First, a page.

WASHINGTON _ The chairman of the National Transportation Safety Board took the Trump administration to task Tuesday for killing a proposed rule to require train engineers and truck drivers to be screened for a sleeping disorder.
That disorder, obstructive sleep apnea, was found to be a factor in a fatal September 2016 NJ Transit crash at Hoboken Terminal, as well as a January 2017 Long Island Rail Road Crash in Brooklyn.
Experts testified that the NTSB had investigated five other train crashes since 2001 where sleep apnea was a cause.
Chairman Robert Sumwalt said he was “mystified” why the Federal Railroad Administration and the Federal Motor Carrier Safety Administration withdrew the proposed requirement in August.
“I’m extremely disturbed that FRA has withdrawn the sleep apnea screening proposal,” Sumwalt said. “It’s unacceptable.”
The NTSB presented its findings and recommendations Tuesday on the Hoboken crash, bringing the board’s 15-month investigation to a close. One person was killed and more than 100 others were injured in the Sept. 29, 2016, crash.
The board determined that the Hoboken crash was caused by engineer Thomas Gallagher’s failure to stop the train before it collided with an end-of-track barrier. It determined he was incapacitated by undiagnosed severe obstructive sleep apnea, a sleeping disorder that causes fatigue.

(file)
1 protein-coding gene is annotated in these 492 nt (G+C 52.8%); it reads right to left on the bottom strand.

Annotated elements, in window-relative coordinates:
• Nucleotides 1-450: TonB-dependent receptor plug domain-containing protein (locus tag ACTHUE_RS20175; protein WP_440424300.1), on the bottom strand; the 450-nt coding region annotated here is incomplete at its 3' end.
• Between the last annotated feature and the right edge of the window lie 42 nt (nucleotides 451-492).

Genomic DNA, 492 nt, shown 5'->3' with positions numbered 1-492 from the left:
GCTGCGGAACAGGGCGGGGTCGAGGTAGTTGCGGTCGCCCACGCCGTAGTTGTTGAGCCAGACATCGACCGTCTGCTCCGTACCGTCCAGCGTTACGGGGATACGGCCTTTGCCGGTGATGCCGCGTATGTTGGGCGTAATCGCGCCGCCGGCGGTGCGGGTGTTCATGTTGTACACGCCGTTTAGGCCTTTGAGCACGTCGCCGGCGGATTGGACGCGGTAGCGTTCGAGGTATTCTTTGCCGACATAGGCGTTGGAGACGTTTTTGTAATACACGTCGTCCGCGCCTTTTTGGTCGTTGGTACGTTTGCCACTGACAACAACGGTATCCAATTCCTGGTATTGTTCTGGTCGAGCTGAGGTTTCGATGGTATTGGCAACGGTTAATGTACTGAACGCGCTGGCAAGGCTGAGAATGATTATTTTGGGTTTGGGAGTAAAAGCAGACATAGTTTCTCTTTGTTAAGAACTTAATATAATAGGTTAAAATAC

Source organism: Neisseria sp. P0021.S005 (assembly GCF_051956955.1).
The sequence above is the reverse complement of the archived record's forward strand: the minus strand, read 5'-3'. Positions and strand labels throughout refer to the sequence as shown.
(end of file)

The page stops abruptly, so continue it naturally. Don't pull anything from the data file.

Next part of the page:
The board found that NJ Transit failed to account for both the risk of the collision with the track barrier and Gallagher’s medical condition.
NTSB medical expert Nicholas Webster testified that Gallagher had annual physical examinations, and that one in 2013 indicated that he exhibited risk factors for sleep apnea, but was not referred for further evaluation.
Webster said that sleep apnea screening forms were either missing or incomplete for three subsequent physical exams of Gallagher.
“There were multiple opportunities to screen him,” Webster testified.
In the intervening years, Webster noted that Gallagher had gained 90 pounds, further increasing his risk for sleep apnea. He was diagnosed and treated for the disorder only after the crash.
Webster further testified that the Hoboken train’s conductor and brakeman exhibited risk factors for obstructive sleep apnea, but could not say whether they had the disorder, because NJ Transit’s physicians never referred them for additional testing.
“We felt like their program, overall, was not effective,” Sumwalt said of NJ Transit’s approach to sleep apnea screening prior to the Hoboken crash.
While NJ Transit and LIRR both have improved their process for screening and testing safety critical employees for sleep apnea, the Trump administration in August reversed an Obama administration proposal to make the testing mandatory.
As for concerns about cost, Webster said it’s simple to screen employees to show whether they’re at risk, and that treatment improves their quality of life and job performance.
“The traveling public deserves alert operators,” Sumwalt said. “That’s not too much to ask.”
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